NEW WAVE: Research shows that hurricane surges will become more frequent in a warmer climate. This is an illustration that suggests what could happen from the combined effects of sea level rise and more powerful storms. Image: Gordon Tarpley
Last year's devastating flooding in New York City from Hurricane Sandy was the city's largest storm surge on record. Though Hurricane Sandy was considered a 100-year-event — a storm that lashes a region only once a century — a new study finds global warming could bring similar destructive storm surges to the Gulf and East Coasts of the United States every other year before 2100.
Severe storms generate both high waves and storm surge, which can combine to erode beaches and dunes and flood coastal communities. Storm surge is seawater pushed ahead of a storm, mainly by strong winds. Onshore, the surge can rise several feet in just a few minutes. High waves travel on top of the surge, and cresting waves raise the sea's height even more.
Looking at extreme events, which researchers called "Katrinas" after the 2005 hurricane that flooded the Gulf Coast, a new model predicts Katrina-like storm surges will hit every other year if the climate warms 3.6 degrees Fahrenheit (2 degrees Celsius).
That would be 10 times the rate seen since 1923, after which there has been a Katrina-magnitude storm surge every 20 years, the study, published in the March 18 issue of the journal Proceedings of the National Academy of Sciences,found.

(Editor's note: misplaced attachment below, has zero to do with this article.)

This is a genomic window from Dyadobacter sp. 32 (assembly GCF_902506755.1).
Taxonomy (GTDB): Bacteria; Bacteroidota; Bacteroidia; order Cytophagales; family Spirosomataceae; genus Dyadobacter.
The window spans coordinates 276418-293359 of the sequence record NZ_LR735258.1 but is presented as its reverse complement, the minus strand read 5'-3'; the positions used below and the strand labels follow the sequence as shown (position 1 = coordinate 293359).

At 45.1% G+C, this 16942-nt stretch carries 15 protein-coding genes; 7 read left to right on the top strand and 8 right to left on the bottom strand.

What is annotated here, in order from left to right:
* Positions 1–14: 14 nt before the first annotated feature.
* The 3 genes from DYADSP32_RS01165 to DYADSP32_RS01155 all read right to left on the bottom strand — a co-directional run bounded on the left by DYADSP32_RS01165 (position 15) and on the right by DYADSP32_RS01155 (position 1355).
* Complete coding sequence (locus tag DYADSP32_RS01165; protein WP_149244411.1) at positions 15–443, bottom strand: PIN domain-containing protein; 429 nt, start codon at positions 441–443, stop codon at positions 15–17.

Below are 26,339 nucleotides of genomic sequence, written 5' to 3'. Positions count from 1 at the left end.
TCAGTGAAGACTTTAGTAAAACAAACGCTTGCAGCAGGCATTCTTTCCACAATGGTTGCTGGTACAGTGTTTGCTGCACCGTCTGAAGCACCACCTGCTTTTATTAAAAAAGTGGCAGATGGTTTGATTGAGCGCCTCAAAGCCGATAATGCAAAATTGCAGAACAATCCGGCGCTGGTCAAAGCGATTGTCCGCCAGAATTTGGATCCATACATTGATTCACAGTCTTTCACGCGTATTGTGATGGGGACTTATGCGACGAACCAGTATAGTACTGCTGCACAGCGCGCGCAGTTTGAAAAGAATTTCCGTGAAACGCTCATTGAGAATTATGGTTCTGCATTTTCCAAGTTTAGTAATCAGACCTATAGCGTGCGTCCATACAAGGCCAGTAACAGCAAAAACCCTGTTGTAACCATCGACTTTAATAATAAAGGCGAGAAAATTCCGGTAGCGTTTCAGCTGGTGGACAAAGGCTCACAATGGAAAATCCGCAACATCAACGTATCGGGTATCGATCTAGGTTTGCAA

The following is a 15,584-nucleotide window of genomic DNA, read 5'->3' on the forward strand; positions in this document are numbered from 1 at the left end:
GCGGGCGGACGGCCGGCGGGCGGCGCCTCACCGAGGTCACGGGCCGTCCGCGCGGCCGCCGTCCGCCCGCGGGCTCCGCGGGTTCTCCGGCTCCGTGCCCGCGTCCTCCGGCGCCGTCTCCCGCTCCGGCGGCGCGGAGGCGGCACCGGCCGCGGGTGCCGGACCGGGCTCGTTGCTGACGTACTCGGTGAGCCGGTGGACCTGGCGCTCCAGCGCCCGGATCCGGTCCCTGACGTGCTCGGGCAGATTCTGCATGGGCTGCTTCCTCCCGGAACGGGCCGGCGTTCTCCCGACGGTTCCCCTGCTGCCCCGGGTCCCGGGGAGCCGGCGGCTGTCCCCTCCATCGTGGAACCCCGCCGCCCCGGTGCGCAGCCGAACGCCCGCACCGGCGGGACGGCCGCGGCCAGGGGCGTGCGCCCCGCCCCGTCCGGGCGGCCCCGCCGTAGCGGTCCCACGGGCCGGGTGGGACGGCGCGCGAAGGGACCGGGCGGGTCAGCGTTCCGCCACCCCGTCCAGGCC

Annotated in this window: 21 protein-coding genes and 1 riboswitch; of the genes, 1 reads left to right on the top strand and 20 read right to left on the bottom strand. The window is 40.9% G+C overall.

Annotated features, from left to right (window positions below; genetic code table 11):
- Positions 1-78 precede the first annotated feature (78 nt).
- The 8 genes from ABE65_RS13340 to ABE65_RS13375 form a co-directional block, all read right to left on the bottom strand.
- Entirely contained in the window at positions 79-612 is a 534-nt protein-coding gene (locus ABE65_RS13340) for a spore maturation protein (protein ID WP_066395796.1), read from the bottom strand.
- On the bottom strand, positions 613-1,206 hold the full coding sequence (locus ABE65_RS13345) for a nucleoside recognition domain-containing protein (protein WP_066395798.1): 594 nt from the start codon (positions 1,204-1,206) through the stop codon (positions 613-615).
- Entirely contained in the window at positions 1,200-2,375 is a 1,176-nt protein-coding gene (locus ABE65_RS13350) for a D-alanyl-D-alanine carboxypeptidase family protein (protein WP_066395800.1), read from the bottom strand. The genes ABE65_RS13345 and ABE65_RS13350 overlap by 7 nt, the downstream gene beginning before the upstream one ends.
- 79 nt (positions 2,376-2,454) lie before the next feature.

In 2009, the world's nations agreed to try to limit climate change to a 2 C increase by 2100, but recent studies show temperatures could rise 7.2 F (4 C) before the century ends.
But the tenfold increase in Katrina-like storm surges does not have to translate into a tenfold increase in disasters, said Aslak Grinsted, a climate scientist at the University of Copenhagen in Denmark and the lead study author. "Every Katrina-magnitude event is not necessarily going to be a Katrina-magnitude disaster. It's all about planning smartly," he told OurAmazingPlanet.
Warmer seas spin stronger storms
Scientists know that warmer oceans will change how the Atlantic Ocean spawns hurricanes. More heat means more energy, and many models predict global warming will bring bigger, stronger storms, though the details between the model scenarios differ. But the models could be biased by changes in hurricane observational methods, such as the switch to satellites from planes and ships, which may impact records of wind speed and other storm data, Grinsted said.
Many studies have looked at how the frequency and size of hurricanes will change as global warming raises ocean temperatures, but few have investigated their impact on the Atlantic coast.
To better assess which model does the best job of divining the future, Grinsted and his colleagues constructed a record of storm surges from tide gauges along the Atlantic coast dating back to 1923. "Big storm surges give me a new view of hurricane variability in the past," Grinsted said.
Grinsted weighed each statistical model according to how well they explained past extreme storm surges. One way scientists test climate models is by seeing how well they predict the weather in the past.
Of the competing models, the top performer was one of the simplest. It relied on regional sea surface temperatures in the Atlantic Ocean hurricane birthing ground. The researchers also created a new global "gridded" model, incorporating ocean temperatures around the world. Grinsted said the top models agree roughly on the magnitude of the increase in storm surges, giving him confidence in the results. [Hurricanes from Above: See Nature's Biggest Storms]